Seasons are Japan’s specialty, and winter is no exception. If you’re travelling in Japan this winter (or any winter), make sure to try at least some of the winter specialties.
Here we introduce some of our favorite Japanese winter food and where to eat some of them on Awaji Island. If you are unable to visit the island in winter the more general article on food travel on Awaji might be to your interest.
Table of Contents
Oden (おでん) holds a special place in the hearts of many, young and old alike. This traditional Japanese stew is a one-pot wonder, featuring a medley of ingredients such as fish cakes, tofu, Daikon (radish), boiled eggs, and konjac, all gently simmered in a dashi-based broth. The broth, infused with soy sauce, mirin (sweet rice wine), and dashi (stock made with kombu, shavings of dried fish, and more), imparts a comforting and savory flavor. Oden is a winter favorite, offering solace during chilly weather with its rich and hearty taste.
2. Nabe Hot Pot
Nabe, a communal hot pot dish, brings people together around a bubbling pot of broth at the dining table. Meats, seafoods, tofu, and an assortment of vegetables like napa cabbage, mushrooms, and leeks take a dip into the flavorful broth. Nabe comes in various regional variations in ingredients, with the broth seasoned by miso, soy sauce, or a combination of ingredients. The term “nabe” encompasses a diverse range of stews and soups, from the sumo-specialty chanko-nabe to the versatile yosenabe, a mix of vegetables, seafoods and meats in a dashi broth.
For meat enthusiasts, options abound, from the hearty motsunabe, featuring beef and/or pork offal, to the elegant sukiyaki, where thin slices of beef, tofu cubes and other ingredients dance in a sweet soy sauce-based broth. Shabu-shabu, a popular hot pot style, takes its name from the swishing sound of thinly sliced meat as it cooks swiftly in the hot broth.
Where to eat it on Awaji Island: Kaen-nabe Shangri-La
Shangri-La’s special hot pot “Huaen Nabe” uses selected ingredients from Awaji Island boiled in two types of hot pot soups: white soup and spicy soup, which are made with pork bones and chicken bones as a base.
|95-2, Nojima Todoroki, Awaji Shi, Hyogo Ken, 656-1722
|86 cars *Temporary parking is available nearby.
|Varies from store to store.
Zenzai, is a sweet soup of red beans still in a shape of beans accompanied by mochi. Oshiruko on the other hand is a sweet soup made with red beans crushed and cooked till they become liquid. Oshiruko is sometimes even sold at vending machines as a canned drink exclusively during winter. Both zenzai and oshiruko can easily be bought at any supermarket. Both of them offer a sweet escape from the cold.
Sukiyaki, akin to hot pot, takes center stage with a focus on beef. Simmered in a sweet and soy sauce-based broth, this winter delight includes thin-sliced beef, tofu, leek, crown daisy (shungiku), shiitake mushrooms, and shirataki noodles with some variations based on a region. Most of the time it is enjoyed with a raw egg, as diners select ingredients from the pot and dip them into the beaten egg, creating a harmonious blend of flavors.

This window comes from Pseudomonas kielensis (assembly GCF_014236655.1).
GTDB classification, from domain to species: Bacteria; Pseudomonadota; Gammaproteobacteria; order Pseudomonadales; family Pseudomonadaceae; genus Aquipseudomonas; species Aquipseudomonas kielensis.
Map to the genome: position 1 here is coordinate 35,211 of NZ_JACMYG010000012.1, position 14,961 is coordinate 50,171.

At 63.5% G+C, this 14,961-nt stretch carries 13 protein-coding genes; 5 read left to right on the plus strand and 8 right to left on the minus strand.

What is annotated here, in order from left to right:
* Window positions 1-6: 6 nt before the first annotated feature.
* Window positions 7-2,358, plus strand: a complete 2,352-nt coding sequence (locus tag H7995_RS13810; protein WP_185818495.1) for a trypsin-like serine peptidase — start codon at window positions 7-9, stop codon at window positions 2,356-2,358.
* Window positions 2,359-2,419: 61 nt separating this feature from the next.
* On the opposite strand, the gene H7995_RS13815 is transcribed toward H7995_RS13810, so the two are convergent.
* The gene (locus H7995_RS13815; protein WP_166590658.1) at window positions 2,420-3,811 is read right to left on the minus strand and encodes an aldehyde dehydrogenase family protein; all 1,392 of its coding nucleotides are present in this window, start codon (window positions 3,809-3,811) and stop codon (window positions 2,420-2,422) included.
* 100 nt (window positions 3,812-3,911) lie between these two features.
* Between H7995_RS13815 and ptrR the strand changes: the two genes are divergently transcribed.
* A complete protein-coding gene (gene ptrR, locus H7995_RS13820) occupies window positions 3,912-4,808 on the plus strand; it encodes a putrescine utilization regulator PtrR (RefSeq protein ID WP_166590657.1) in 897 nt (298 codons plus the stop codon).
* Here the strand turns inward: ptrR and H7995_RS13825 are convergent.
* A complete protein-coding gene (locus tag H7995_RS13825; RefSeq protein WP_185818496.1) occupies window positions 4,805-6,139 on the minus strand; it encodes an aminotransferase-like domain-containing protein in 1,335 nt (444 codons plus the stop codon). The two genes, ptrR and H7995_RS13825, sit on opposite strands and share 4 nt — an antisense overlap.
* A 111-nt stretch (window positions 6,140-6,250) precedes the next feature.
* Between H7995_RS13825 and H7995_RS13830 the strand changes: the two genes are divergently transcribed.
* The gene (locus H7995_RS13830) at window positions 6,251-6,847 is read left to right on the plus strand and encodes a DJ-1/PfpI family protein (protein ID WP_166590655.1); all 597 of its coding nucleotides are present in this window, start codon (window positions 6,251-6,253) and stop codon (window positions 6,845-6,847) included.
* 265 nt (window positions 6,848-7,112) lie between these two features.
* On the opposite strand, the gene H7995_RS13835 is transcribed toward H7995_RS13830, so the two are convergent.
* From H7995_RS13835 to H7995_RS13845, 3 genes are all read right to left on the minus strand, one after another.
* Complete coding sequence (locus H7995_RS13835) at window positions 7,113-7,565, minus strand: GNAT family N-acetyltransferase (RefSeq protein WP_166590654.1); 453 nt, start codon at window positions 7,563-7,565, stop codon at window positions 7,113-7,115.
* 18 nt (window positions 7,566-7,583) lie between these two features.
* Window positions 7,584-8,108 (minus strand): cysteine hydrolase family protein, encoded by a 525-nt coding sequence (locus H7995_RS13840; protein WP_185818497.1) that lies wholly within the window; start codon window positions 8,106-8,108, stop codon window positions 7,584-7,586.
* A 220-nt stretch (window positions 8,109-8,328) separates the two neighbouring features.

Where to eat it on Awaji Island: Aman no Shokutaku – Sajiki
Aman restaurant’s 2nd Floor Sajiki offers an exclusive sukiyaki experience where you cook the meat yourself in the boiling broth in front of you adding the vegetables and ingredients of your choice.
|Aman no Shokutaku
|1042 Nojima-Tokiwa, Awaji City, Hyogo Pref. 656-1726
|“Utage”: Weekdays 11:00~21:00 (L.O. 20:00) / Sat., Sun. & Holidays 10:30~21:00 (L.O. 20:00)
“Sajiki” 11:00~15:00 / 17:00~21:00 (L.O.19:30) Closed: Tuesdays
Surprisingly, winter in Japan heralds the arrival of strawberries as a seasonal delight. While these berries might evoke thoughts of summer elsewhere, in Japan, they become a special part of winter festivities, taking center stage on the Japanese version of a Christmas cake. During this season, strawberries are not only reasonably priced in stores but also feature prominently in many restaurants offering strawberry-themed delicacies, adding a touch of sweetness to the winter chill.
Originally strawberries were harvested and sold from spring to early summer. However, with quality improvements and being raised in greenhouses, strawberries are in season starting winter through early summer, giving joy to many people for a longer period.
Where to eat it on Awaji Island: many options!
Farmer’s Restaurant Haru San San offers a strawberry parfait and miele has it’s unique strawberry pizza to blow your minds up!
Stay tuned for all the places you can find delicious and creative food with strawberry on Awaji Island this winter!
|Farmer’s Restaurant – Haru San San
|1510-4 Nojima-tokiwa Aza Genpachi, Awaji City, Hyogo Pref. 656-1726
|785-9 Nojimahikinoura, Awaji City, Hyogo Pref. 656-1721
|Weekdays 11:00~19:00 (L.O.18:30)
Sat., Sun, & Public Holidays 9:30~19:30 (L.O.19:00)
In Aug. and Sept. it will not be closed on Tuesdays
In conclusion, Japan’s winter culinary landscape is a diverse and delightful journey through a variety of cuisines. Embracing these seasonal delights will certainly make your Japan travel more memorable!